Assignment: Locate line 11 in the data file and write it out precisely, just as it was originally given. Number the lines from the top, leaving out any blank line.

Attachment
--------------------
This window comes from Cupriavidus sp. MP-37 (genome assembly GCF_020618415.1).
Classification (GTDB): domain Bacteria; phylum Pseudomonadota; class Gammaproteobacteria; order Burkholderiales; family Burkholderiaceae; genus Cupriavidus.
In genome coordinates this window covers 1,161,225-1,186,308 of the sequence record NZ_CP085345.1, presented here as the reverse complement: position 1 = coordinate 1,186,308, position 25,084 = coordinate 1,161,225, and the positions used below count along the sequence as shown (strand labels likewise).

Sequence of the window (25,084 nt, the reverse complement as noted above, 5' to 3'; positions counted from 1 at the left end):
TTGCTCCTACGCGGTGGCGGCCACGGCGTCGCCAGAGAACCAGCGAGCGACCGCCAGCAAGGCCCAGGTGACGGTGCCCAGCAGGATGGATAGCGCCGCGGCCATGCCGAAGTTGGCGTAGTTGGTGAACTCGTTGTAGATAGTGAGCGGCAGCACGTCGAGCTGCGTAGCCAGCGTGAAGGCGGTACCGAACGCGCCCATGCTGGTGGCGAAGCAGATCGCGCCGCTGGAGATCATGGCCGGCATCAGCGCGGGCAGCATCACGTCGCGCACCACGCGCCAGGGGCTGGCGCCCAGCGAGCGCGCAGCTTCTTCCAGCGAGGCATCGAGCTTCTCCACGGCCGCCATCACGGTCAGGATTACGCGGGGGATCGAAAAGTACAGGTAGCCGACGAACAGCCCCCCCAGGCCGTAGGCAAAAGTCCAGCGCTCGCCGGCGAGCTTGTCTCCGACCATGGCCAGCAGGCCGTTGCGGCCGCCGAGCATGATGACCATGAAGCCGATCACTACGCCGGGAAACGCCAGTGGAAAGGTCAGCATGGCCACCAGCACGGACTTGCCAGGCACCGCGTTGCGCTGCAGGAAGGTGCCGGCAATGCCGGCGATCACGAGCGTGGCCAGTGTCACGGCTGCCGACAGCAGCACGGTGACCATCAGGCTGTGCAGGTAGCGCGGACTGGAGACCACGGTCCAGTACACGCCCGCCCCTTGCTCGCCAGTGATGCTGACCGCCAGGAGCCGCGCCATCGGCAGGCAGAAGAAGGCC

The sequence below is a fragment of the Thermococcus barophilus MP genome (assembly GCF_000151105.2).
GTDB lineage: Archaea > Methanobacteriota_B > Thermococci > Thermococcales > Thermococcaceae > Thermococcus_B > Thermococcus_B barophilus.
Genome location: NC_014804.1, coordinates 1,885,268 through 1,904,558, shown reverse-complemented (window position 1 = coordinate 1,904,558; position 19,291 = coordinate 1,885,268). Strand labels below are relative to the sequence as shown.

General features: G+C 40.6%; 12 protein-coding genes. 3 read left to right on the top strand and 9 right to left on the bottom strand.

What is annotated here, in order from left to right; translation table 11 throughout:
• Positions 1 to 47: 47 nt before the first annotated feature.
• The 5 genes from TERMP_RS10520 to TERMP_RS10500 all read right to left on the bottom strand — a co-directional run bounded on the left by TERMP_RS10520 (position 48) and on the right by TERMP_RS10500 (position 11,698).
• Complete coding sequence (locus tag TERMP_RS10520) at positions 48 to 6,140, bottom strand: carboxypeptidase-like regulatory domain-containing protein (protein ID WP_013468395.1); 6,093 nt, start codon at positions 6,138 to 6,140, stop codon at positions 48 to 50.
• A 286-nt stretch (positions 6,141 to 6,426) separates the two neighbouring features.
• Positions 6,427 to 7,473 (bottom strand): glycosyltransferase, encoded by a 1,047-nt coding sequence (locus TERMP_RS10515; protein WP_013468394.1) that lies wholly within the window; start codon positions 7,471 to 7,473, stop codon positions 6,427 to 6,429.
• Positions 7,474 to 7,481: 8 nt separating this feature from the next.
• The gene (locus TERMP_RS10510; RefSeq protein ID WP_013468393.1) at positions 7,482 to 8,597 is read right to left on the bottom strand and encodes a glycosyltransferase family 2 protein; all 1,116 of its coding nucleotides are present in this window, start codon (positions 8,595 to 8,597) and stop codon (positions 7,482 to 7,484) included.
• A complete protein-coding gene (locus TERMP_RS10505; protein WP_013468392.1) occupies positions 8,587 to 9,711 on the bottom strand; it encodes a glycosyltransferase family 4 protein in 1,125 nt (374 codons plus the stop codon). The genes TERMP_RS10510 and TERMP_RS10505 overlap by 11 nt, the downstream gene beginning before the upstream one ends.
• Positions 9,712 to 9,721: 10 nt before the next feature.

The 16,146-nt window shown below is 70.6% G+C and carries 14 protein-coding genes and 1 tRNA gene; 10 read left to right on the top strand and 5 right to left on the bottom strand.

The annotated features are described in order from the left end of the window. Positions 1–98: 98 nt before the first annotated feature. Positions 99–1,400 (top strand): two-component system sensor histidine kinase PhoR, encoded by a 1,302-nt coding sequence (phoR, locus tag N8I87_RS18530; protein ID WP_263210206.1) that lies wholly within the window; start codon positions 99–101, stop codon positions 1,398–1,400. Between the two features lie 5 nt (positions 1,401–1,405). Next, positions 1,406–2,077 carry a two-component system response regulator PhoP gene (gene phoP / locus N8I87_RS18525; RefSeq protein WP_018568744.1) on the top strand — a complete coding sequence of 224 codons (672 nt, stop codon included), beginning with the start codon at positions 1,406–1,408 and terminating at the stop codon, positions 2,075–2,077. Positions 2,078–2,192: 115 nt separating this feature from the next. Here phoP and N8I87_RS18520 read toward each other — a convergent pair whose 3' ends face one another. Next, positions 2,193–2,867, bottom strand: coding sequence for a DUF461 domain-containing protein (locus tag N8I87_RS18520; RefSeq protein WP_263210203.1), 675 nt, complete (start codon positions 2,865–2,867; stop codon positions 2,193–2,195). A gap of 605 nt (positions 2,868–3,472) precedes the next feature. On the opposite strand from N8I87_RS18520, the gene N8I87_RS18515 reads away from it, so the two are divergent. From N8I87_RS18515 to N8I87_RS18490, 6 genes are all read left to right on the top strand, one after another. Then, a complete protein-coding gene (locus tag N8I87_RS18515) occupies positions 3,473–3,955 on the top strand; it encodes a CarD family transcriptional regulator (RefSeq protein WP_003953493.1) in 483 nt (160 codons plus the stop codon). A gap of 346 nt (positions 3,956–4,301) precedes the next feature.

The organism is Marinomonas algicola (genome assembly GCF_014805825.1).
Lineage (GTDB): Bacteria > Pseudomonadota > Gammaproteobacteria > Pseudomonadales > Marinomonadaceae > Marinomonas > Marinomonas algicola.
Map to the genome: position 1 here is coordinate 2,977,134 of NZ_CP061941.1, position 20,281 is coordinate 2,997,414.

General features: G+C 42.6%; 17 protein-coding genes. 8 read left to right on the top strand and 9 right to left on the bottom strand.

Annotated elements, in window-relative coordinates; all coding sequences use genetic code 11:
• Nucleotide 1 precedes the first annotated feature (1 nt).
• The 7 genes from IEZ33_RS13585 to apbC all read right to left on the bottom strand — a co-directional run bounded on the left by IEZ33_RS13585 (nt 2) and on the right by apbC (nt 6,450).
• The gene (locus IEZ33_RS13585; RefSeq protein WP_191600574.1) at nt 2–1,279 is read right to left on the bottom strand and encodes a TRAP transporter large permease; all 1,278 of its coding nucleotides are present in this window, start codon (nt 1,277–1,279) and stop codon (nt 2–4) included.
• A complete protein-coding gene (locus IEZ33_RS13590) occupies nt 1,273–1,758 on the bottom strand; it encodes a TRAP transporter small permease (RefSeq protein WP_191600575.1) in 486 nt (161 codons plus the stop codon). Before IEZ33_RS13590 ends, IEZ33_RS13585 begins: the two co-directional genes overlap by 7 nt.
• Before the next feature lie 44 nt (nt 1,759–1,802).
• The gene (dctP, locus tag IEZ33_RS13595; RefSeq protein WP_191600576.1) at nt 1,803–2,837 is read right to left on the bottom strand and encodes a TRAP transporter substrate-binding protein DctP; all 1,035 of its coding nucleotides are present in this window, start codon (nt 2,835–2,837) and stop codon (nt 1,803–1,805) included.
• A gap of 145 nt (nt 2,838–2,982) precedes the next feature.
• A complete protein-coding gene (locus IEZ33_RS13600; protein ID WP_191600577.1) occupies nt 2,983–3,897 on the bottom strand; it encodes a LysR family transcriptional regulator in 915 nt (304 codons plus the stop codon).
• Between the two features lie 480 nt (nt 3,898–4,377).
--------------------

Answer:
• Positions 1 to 47: 47 nt before the first annotated feature.